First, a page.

What’s also instructive is what’s missing. Much of the research reviewed does not account for the disparities women of different racial identities and people across the gender spectrum experience, both in terms of negative effects, but also opportunities for leadership. The limited findings from post-Katrina impacts and recovery of communities of color and queer communities illustrate the need for further research. White residents, especially white women, who tended to have access to more financial resources than Black residents, were significantly more likely to return to New Orleans in the years following the storm. What’s more, among Black single mothers, homeowners prior to the storm were significantly more likely to return to their pre-Katrina homes than renters or those in subsidized housing. Also notable is that within the LGBTQI communities of New Orleans, lesbians, bi-sexual women, and queers of color faced greater flooding in their neighborhoods than white middle-class gay men owing to the former groups’ lower incomes and the less expensive, less flood-resistant neighborhoods they lived in pre-Katrina. 

Much of the research reviewed does not account for the disparities women of different racial identities and people across the gender spectrum experience.

These kinds of findings—rare among the broad lexicon of climate-related research—demonstrate the significant shortcomings of research that fails to be intersectional. All too often, for example, research on “women” tends to explore gender through only a binary lens and fails to account for the many other identities that shaped women’s experiences, including race, class, ability, among others.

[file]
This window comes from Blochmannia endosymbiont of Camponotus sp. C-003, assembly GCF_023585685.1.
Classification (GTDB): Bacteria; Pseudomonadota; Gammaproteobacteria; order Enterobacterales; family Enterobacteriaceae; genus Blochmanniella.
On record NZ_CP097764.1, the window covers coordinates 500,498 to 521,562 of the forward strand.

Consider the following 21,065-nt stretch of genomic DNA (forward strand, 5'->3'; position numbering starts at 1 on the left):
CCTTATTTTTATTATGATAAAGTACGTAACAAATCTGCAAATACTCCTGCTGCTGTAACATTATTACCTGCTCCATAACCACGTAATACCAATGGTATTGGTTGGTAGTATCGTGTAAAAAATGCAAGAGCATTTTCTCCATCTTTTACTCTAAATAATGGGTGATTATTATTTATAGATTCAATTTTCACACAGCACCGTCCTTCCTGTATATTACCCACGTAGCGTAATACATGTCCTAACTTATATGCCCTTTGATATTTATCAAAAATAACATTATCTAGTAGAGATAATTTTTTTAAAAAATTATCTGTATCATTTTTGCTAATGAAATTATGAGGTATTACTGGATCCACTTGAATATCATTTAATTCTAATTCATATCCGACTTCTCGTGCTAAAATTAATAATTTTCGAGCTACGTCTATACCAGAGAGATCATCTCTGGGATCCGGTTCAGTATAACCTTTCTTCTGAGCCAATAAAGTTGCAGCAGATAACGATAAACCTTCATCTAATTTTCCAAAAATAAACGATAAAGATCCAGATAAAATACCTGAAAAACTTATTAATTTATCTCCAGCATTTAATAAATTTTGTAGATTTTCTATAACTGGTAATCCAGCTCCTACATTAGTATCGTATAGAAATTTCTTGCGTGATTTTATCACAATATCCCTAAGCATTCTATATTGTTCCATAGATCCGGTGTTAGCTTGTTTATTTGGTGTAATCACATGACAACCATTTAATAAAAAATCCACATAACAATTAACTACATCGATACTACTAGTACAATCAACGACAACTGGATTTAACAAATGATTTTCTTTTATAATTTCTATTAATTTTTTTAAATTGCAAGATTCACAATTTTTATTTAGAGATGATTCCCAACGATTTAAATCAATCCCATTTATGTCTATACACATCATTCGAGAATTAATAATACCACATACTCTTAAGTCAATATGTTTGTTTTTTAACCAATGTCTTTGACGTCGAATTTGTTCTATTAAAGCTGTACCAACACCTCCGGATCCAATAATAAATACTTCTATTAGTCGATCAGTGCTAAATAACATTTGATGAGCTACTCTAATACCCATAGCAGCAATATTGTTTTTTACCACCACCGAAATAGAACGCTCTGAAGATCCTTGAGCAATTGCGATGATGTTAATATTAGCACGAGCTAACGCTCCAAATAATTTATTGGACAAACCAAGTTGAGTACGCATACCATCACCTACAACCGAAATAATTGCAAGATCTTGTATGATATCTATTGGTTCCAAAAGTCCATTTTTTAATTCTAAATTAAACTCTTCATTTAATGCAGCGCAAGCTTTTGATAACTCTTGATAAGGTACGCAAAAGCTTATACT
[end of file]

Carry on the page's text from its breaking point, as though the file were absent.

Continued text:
We also noted a striking lack of research on the experiences of Black and Indigenous women, women of color, and non-binary people. Though the review makes clear that these gaps in the literature are stark and must be addressed, we are also acutely aware that academic research is only one tool to influence policymaking. We firmly believe that lived testimony and experience, and the wisdom held by frontline feminists and communities must also be positioned to influence policy. Despite the gaps in the academic literature on gender and climate, many held and hold this knowledge.

Exploring the Gaps

So what does this mean for policymakers? For starters, when policy is being developed, key questions must be asked. Who is not present in the data informing our actions? And what communities should be consulted to ensure the most positive outcomes? How do women of color within frontline communities fare differently? And what can policymakers do to address disparate impacts before they occur?

The report offers concrete recommendations for how gender analysis must inform climate policy.

  • We know that if energy industries are currently overwhelmingly employing men, as we transition towards renewable energy and invest in low-carbon alternatives, policies must make a concerted effort to incentivize and reach out to women and non-binary people to ensure these jobs are accessible to all.
  • We know that extreme weather events have negative effects on reproductive health, particularly for people who can become pregnant. Policies must better integrate environmental health concerns into reproductive services, ensuring that disaster response includes gender-sensitive and accessible reproductive health care.
  • We know that women and non-binary people are vastly underrepresented in environmental organizations’ decision-making roles, as well as in the media. When building policies, these groups must actively incentivize and pursue more equitable consultation and participation beyond the typical “power players,” given the gender imbalance inherent in them.

To address these omissions, WEDO and Sierra Club are embarking on a series to “Fill in the Gaps,” so to speak. Over the next half year, this series will consist of a series of conversations, communications and briefs that explore the topics where the current research falls short. Knowing the gaps in research is just the beginning. By pairing research with policy proposals, we can begin to ensure that gender is not only part of the conversation but integral to climate solutions, too.